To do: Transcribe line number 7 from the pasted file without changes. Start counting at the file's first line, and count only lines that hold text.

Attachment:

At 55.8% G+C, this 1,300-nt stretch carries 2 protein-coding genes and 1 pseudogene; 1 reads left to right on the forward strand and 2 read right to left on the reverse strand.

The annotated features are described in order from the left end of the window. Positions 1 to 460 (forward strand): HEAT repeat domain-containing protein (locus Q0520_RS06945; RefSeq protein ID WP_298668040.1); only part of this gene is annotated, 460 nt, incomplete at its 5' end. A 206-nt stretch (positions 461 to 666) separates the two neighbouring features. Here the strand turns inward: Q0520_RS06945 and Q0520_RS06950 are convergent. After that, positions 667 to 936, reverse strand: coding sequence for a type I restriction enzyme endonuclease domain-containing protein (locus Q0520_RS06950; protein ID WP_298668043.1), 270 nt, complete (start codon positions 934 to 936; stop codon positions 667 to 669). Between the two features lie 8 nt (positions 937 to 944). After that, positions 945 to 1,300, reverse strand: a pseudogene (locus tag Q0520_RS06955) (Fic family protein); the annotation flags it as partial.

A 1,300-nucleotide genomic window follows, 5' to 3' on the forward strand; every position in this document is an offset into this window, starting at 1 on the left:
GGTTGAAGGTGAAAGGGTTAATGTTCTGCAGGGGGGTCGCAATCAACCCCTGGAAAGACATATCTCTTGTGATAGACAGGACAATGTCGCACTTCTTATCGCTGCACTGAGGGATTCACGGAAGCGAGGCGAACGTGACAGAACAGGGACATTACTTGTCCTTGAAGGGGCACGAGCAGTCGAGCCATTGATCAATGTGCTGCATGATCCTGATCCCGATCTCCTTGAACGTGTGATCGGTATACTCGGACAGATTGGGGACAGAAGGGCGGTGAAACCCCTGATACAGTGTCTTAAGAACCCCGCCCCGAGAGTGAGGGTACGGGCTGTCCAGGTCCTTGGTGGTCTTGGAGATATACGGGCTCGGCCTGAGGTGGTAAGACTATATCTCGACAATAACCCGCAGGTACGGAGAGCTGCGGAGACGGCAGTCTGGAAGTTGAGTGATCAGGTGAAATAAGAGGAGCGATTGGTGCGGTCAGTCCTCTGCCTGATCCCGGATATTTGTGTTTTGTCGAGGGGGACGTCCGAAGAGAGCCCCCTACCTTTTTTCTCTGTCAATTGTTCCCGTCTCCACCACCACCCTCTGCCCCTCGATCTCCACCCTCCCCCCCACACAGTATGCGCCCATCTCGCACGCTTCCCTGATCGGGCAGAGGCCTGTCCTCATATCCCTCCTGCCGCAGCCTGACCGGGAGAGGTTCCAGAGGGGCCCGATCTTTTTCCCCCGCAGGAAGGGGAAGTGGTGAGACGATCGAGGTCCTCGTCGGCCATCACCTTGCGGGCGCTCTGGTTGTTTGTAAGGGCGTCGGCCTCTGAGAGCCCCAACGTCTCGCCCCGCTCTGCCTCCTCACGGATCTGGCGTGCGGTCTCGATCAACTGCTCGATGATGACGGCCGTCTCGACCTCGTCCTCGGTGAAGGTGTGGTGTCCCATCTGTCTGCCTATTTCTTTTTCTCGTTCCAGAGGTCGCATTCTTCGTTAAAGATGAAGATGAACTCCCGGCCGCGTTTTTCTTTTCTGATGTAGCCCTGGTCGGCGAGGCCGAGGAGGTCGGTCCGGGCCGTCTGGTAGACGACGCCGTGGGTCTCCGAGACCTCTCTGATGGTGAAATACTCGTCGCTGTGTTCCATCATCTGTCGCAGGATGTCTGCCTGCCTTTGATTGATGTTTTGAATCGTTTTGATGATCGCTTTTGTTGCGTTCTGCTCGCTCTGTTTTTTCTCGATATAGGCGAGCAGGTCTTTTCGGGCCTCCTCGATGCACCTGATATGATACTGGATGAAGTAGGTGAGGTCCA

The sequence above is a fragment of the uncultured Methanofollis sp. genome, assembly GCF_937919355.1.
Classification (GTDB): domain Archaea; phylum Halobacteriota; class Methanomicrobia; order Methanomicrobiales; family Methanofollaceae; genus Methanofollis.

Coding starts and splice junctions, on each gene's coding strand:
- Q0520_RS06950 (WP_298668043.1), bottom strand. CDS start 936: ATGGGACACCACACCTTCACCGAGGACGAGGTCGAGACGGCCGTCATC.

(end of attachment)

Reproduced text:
Coding starts and splice junctions, on each gene's coding strand: